Fireman (aka Faiyâman/Magma Man) is an interesting tokusatsu series featuring a kyodai hero (giant hero) that aired in Japan on Nippon Television in 1973. It was made by Tsuburaya Productions, who was also responsible for the popular Ultraman series and Fireman had many things in common with that show.
In the series, the handsome Japanese actor Naoya Makoto (Goranger, Mishima: A Life in Four Chapters, etc.) plays the powerful hero Fireman. Fireman belongs to a race of unusual beings that live deep inside the earth. When earth is attacked by giant monster-like aliens (kaiju), Fireman rises to the surface, takes a human form and joins Japan’s Scientific Attack Force (S.A.F.) so he can help defeat the evil invaders. Much like Ultraman, Fireman is able to grow and become giant size in order to fight the various kaiju monsters he encounters. He also has many special powers and weapons.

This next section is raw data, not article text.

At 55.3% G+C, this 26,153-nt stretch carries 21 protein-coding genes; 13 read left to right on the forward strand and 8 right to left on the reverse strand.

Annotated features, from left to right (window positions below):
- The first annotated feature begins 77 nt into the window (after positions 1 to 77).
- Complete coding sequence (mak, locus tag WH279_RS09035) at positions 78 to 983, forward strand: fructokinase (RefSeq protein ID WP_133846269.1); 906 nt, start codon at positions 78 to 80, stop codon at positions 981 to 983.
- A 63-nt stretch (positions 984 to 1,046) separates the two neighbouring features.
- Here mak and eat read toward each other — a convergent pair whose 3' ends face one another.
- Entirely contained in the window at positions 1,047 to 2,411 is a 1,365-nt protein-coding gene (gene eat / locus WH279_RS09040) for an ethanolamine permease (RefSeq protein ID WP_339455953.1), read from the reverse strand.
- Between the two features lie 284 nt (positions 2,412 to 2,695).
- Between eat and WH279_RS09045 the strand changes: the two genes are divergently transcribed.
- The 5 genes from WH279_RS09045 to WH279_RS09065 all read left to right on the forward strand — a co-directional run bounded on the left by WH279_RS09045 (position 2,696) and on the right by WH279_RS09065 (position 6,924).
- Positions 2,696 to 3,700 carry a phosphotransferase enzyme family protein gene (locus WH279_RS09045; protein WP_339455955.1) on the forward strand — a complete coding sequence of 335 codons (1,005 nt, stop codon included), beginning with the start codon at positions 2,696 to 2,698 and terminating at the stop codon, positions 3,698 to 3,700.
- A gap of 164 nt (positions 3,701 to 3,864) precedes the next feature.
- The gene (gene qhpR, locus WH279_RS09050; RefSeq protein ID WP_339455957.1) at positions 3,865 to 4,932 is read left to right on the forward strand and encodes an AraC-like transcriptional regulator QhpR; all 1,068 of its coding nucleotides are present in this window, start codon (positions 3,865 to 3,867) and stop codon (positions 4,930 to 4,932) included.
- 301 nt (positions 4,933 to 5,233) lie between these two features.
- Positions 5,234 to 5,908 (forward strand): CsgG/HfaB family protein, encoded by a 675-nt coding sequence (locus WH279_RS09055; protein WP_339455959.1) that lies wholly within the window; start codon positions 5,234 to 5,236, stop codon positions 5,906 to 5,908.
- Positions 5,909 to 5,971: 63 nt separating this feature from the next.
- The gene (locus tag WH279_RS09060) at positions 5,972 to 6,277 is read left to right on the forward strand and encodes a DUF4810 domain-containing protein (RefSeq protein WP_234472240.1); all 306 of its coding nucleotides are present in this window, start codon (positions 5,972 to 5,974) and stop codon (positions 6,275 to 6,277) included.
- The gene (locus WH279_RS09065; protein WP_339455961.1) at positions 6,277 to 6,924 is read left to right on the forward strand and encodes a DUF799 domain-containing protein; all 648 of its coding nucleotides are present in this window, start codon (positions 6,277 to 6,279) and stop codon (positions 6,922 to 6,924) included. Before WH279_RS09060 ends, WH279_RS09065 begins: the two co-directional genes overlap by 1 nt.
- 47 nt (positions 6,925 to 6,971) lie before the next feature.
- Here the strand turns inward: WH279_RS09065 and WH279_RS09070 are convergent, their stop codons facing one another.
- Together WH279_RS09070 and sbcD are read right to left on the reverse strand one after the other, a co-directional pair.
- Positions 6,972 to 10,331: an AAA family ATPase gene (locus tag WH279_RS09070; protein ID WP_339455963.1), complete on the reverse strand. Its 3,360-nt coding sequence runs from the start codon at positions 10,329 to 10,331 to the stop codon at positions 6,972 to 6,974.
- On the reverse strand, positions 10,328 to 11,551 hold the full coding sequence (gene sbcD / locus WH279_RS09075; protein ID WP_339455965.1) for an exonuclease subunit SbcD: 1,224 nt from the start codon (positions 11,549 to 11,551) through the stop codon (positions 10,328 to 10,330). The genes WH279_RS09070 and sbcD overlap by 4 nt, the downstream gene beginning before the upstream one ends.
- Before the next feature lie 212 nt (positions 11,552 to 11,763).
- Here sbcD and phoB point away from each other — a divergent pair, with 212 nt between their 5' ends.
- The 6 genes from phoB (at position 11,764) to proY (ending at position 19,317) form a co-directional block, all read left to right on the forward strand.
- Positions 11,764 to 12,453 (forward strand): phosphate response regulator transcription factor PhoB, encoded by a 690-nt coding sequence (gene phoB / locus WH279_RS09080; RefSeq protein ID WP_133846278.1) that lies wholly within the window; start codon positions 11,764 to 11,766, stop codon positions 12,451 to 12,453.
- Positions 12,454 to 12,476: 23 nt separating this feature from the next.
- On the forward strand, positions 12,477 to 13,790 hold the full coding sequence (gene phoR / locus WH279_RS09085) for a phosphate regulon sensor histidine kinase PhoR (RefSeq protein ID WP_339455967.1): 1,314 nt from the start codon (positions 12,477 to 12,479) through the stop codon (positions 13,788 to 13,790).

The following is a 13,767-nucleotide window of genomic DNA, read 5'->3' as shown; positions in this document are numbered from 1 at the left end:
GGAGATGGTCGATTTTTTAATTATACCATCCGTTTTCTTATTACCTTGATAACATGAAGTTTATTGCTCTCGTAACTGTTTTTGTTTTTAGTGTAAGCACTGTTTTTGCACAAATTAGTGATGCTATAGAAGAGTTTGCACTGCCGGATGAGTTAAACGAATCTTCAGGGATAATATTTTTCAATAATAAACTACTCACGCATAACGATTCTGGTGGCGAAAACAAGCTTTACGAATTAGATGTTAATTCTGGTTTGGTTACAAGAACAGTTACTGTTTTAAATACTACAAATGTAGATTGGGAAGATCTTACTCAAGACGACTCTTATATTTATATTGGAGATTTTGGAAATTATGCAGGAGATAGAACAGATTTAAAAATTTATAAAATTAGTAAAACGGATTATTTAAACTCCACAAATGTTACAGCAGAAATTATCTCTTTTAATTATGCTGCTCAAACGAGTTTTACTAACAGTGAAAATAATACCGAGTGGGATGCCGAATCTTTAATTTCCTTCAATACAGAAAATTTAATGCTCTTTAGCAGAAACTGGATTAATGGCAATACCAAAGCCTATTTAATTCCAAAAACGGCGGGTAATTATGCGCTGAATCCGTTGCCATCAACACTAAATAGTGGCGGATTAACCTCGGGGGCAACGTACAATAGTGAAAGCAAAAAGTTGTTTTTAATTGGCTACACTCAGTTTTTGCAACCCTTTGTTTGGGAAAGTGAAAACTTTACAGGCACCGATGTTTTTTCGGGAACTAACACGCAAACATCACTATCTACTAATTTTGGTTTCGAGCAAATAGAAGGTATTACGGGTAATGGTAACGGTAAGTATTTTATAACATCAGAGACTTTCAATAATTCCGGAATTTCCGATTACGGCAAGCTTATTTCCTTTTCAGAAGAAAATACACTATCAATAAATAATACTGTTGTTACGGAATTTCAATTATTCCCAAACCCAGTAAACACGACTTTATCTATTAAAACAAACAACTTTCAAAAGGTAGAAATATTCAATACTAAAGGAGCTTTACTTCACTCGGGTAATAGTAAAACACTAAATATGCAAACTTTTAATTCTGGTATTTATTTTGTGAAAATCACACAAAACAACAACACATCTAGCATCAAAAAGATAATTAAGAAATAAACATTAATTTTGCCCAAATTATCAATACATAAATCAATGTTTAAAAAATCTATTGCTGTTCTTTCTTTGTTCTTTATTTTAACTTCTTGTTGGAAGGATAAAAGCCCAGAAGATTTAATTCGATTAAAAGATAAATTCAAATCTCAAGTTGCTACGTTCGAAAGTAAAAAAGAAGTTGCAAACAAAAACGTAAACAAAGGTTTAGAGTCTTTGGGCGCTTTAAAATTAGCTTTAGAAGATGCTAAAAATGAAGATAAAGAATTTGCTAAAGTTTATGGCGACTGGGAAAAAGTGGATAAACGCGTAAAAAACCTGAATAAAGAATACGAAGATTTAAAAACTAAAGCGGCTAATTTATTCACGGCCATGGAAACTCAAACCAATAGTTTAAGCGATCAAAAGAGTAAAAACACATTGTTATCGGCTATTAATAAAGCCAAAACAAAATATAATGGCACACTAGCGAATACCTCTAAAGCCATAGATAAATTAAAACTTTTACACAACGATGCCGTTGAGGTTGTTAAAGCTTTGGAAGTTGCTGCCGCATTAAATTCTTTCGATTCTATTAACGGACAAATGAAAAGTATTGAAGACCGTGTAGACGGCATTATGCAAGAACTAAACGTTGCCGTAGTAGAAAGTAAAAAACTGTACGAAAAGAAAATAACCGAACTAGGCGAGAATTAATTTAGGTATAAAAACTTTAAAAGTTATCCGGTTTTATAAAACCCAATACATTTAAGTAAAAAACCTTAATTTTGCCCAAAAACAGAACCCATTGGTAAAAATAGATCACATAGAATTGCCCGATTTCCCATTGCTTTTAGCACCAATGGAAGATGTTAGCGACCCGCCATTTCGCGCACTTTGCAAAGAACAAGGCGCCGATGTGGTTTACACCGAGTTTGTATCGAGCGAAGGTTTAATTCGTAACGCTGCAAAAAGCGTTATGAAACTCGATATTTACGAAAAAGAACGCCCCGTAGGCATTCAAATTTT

Fireman was directed by Jun Oki and written by Bunkou Wakatsuki. Jun Oki had previously worked on various science fiction shows for Tsuburaya Productions such as Ultraseven (Urutora sebun, 1967), Ultraman Returns (Kaettekita Urutoraman, 1971) and the wonderful mystery/horror series Operation: Mystery! (Kaiki daisakusen, 1968), which I hope to write about in more detail soon. With Fireman, Oki was in control of the direction of the series as well as the special effects, which were often very impressive. Like Silver Kamen which I briefly reviewed here earlier, Fireman was a bit more adult than other similar shows that were airing in Japan at the time. The series often contained more mature stories and some unpredictable twists that were rather unusual for a show typically aimed at a young audience.
Fireman ran for 30 episodes and features a great soundtrack by Toru Fuyuki that was undoubtedly one of the Japanese composer’s best efforts. In the “Battle Sequence” featured in the clip below you can hear some of the terrific music that Toru Fuyuki composed for the series while Fireman fights a kaiju monster called Dorigoras. You’ll cheer, you’ll laugh, and you might even cry, but whatever your expectations are, few things can prepare for you for the action-packed wonder that is Fireman!
Battle Sequence 002: Fireman – Episode #2 (S.A.F. Weapon is Science) – 1973